Scenario 1: You flip a fair coin and have a 50/50 chance of it landing heads
Scenario 2: (to steal xepo's example) are bloxors greeblic? You have NO IDEA, so your priors are 50/50
Even though in both scenarios the chances are 50/50, I would feel much more confident betting money on scenario 1 than scenario 2. Therefore my model of choices contains something MORE than probabilities. As far as I know Bayesian statistics just doesn't convey this NEEDED information. You cant use Bayesian probabilities here in a useful way. It's the wrong tool for the job.
Even frequentest statistics is useless here.
A lot of day-to-day decisions are based off very limited information. I am not able to lay out a TRUE model of how we intuitively make those decisions but "how much information I have to work with" is definitely an aspect in my mental model that is not entirely captured by Bayes Theorem.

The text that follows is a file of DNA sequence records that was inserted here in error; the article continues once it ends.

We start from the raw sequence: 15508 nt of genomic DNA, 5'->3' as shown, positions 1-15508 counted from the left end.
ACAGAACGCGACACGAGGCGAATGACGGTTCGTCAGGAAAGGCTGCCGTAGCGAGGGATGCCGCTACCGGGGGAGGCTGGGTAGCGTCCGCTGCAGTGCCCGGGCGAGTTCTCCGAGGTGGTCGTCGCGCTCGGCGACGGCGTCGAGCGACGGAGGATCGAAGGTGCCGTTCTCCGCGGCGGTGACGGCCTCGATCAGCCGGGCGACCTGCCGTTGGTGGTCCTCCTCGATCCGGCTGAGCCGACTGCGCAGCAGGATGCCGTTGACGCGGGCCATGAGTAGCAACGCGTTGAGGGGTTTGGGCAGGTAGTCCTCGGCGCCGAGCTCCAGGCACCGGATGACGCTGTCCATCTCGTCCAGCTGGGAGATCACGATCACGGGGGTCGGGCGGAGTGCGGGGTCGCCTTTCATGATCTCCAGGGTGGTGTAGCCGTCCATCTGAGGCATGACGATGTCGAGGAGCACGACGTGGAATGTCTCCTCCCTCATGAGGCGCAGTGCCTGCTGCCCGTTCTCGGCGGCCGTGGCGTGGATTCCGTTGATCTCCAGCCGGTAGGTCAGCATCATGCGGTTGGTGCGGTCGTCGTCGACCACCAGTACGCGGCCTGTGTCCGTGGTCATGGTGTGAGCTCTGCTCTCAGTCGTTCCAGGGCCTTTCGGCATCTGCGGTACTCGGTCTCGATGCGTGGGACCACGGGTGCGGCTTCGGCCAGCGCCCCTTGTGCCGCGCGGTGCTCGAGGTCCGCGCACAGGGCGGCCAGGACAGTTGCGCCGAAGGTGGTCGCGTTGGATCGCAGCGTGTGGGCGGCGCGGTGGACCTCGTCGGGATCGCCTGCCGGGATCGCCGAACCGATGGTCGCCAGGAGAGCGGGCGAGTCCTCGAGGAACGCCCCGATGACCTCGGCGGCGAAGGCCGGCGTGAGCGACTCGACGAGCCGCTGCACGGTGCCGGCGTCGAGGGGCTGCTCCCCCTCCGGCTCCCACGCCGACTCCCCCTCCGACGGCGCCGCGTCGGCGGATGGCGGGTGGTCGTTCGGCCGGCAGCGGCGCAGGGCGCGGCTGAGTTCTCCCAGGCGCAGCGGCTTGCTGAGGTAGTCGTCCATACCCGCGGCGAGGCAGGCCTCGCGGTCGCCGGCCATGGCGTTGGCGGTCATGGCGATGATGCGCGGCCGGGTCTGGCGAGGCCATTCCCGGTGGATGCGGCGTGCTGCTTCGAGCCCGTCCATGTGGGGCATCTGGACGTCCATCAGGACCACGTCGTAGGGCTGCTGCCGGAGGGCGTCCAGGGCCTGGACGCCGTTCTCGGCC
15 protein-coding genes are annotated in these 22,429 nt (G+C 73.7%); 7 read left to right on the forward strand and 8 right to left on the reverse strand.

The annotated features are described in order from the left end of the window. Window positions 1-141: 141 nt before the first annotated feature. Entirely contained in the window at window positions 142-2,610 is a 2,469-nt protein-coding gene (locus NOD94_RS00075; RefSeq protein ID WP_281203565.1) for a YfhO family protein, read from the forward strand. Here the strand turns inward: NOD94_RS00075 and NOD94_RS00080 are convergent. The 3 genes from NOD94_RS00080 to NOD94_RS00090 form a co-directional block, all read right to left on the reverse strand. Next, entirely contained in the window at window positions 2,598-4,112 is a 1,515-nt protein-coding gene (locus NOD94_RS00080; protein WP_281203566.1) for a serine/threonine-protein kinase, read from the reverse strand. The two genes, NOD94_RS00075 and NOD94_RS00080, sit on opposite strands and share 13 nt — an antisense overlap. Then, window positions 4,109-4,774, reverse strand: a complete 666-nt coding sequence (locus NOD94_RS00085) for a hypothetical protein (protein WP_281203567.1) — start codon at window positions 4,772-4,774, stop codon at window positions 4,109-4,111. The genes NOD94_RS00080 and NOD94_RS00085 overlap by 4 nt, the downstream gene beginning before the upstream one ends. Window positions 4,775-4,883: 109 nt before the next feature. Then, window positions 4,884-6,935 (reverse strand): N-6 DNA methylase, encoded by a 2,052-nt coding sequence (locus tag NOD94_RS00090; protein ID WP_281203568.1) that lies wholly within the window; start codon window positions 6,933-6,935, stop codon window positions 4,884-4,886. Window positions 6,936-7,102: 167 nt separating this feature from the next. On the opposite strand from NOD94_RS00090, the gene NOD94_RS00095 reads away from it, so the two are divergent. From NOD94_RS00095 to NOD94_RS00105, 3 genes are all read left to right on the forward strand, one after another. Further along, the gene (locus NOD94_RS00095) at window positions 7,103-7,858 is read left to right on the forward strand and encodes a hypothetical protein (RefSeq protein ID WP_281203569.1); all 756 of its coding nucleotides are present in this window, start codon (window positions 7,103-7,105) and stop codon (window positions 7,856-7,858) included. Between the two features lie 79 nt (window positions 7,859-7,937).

So the one we know the most about gets the heavier cumulative weight, because it has more sub-classes in our reasoning, because we know the most about it.
I suspect that without a solid base case, this process of over-weighting familiar options could be weaponized to form an argument against pursuing novel ideas about familiar topics. If I have "no clue" about, say, how a new model of the universe would compare to the old models, I could split "possibilities from old models" into so many fragments that the probability of the new model, weighted equally to all the tiny slivers of the familiar old model, approaches 0.
It seems like preventing this may require that the things being compared seem of similar size, but if you can guess the size of something, you're no longer entirely clueless about it.
It seems like the problem might be in the assumption of having "no clue". I think someone truly clueless about a question would be unable to divide it into parts in order to compare the parts' probabilities. I imagine being asked an advanced question about the grammar or meaning of a passage in a language that I can neither speak nor read, and I would be unable to even formulate a question to assign probabilities to.